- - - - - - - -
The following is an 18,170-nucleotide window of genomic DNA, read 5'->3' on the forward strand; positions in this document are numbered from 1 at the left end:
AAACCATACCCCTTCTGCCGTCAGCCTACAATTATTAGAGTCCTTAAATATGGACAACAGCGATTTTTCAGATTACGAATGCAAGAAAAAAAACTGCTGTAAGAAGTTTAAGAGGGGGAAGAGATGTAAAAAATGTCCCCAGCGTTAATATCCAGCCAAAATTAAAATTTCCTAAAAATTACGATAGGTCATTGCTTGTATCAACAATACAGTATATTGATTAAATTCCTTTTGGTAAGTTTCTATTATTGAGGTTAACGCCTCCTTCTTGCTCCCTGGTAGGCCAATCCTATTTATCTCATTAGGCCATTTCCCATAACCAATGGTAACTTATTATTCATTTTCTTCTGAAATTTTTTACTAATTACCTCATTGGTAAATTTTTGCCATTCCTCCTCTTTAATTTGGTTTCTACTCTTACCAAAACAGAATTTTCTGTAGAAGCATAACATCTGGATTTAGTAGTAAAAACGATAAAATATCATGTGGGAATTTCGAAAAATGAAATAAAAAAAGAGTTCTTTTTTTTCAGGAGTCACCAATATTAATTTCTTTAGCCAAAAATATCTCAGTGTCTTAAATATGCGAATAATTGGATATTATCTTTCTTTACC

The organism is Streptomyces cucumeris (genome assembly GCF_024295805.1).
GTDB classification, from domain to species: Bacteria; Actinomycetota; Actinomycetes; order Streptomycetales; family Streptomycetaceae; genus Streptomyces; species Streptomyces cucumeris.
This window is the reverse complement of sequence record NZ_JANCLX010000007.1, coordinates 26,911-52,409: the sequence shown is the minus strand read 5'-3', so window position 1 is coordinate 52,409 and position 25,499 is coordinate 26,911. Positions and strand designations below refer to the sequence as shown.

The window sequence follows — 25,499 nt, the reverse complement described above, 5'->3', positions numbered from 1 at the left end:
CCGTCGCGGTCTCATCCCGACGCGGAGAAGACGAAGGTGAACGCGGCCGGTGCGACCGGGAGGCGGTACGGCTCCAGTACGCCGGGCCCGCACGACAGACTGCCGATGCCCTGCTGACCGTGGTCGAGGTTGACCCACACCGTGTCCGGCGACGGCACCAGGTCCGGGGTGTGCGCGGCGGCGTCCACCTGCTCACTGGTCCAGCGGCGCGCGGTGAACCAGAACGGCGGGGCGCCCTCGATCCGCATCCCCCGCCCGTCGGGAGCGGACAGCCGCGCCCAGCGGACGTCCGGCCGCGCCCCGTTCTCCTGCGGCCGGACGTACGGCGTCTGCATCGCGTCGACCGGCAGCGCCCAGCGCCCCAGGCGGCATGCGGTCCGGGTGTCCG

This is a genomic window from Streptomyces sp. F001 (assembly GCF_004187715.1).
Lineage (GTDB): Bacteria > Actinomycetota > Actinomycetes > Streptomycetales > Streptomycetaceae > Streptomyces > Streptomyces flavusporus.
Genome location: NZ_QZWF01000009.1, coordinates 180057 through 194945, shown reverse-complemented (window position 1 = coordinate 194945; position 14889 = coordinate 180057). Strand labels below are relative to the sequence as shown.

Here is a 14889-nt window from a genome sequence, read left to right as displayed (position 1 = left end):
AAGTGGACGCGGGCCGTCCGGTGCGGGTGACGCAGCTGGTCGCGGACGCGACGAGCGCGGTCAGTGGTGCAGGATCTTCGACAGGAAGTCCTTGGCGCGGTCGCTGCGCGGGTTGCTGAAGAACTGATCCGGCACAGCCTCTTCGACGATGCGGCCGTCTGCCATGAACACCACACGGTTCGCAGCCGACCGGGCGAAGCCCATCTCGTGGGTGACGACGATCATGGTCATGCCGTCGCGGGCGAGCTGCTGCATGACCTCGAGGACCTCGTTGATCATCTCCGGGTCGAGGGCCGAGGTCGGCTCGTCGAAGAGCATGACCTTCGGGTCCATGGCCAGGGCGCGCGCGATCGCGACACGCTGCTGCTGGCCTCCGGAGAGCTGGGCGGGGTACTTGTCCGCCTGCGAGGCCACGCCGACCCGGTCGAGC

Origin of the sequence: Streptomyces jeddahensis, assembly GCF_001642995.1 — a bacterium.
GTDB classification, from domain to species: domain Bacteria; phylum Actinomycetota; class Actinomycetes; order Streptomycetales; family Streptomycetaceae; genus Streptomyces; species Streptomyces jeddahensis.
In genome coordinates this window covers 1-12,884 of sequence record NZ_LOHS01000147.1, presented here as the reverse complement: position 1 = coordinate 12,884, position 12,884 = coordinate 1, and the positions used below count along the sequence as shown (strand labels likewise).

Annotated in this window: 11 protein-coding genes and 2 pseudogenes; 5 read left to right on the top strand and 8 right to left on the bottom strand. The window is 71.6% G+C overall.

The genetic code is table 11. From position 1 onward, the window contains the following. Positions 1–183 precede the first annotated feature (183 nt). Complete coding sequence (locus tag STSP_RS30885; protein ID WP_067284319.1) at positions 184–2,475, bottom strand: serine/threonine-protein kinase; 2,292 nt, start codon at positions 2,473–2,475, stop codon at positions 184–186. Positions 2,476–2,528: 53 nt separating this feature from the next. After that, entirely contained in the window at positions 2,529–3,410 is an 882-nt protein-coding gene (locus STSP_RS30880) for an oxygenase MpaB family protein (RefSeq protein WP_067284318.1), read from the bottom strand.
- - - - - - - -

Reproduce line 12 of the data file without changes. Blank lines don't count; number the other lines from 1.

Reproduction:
AAGTGGACGCGGGCCGTCCGGTGCGGGTGACGCAGCTGGTCGCGGACGCGACGAGCGCGGTCAGTGGTGCAGGATCTTCGACAGGAAGTCCTTGGCGCGGTCGCTGCGCGGGTTGCTGAAGAACTGATCCGGCACAGCCTCTTCGACGATGCGGCCGTCTGCCATGAACACCACACGGTTCGCAGCCGACCGGGCGAAGCCCATCTCGTGGGTGACGACGATCATGGTCATGCCGTCGCGGGCGAGCTGCTGCATGACCTCGAGGACCTCGTTGATCATCTCCGGGTCGAGGGCCGAGGTCGGCTCGTCGAAGAGCATGACCTTCGGGTCCATGGCCAGGGCGCGCGCGATCGCGACACGCTGCTGCTGGCCTCCGGAGAGCTGGGCGGGGTACTTGTCCGCCTGCGAGGCCACGCCGACCCGGTCGAGC